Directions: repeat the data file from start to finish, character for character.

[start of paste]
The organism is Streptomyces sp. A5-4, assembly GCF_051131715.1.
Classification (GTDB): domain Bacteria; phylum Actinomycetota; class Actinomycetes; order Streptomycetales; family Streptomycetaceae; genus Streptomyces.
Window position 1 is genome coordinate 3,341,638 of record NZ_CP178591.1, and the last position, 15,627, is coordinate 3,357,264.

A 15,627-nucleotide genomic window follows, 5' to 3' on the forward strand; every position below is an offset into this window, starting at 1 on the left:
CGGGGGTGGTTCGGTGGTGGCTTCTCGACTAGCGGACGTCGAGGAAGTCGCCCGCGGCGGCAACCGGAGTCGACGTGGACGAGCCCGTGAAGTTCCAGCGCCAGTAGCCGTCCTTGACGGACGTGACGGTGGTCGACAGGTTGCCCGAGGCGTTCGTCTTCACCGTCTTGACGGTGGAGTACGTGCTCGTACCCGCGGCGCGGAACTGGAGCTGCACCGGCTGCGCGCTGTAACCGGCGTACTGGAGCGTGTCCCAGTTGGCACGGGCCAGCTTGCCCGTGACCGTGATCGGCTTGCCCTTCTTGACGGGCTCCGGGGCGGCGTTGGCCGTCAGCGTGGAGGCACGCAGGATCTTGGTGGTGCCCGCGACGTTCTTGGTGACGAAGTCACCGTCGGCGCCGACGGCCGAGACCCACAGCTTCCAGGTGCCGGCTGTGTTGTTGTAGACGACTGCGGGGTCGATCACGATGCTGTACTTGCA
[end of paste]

The organism is Streptomyces sp. A5-4, assembly GCF_051131715.1.
Classification (GTDB): domain Bacteria; phylum Actinomycetota; class Actinomycetes; order Streptomycetales; family Streptomycetaceae; genus Streptomyces.
Window position 1 is genome coordinate 3,341,638 of record NZ_CP178591.1, and the last position, 15,627, is coordinate 3,357,264.

A 15,627-nucleotide genomic window follows, 5' to 3' on the forward strand; every position below is an offset into this window, starting at 1 on the left:
CGGGGGTGGTTCGGTGGTGGCTTCTCGACTAGCGGACGTCGAGGAAGTCGCCCGCGGCGGCAACCGGAGTCGACGTGGACGAGCCCGTGAAGTTCCAGCGCCAGTAGCCGTCCTTGACGGACGTGACGGTGGTCGACAGGTTGCCCGAGGCGTTCGTCTTCACCGTCTTGACGGTGGAGTACGTGCTCGTACCCGCGGCGCGGAACTGGAGCTGCACCGGCTGCGCGCTGTAACCGGCGTACTGGAGCGTGTCCCAGTTGGCACGGGCCAGCTTGCCCGTGACCGTGATCGGCTTGCCCTTCTTGACGGGCTCCGGGGCGGCGTTGGCCGTCAGCGTGGAGGCACGCAGGATCTTGGTGGTGCCCGCGACGTTCTTGGTGACGAAGTCACCGTCGGCGCCGACGGCCGAGACCCACAGCTTCCAGGTGCCGGCTGTGTTGTTGTAGACGACTGCGGGGTCGATCACGATGCTGTACTTGCA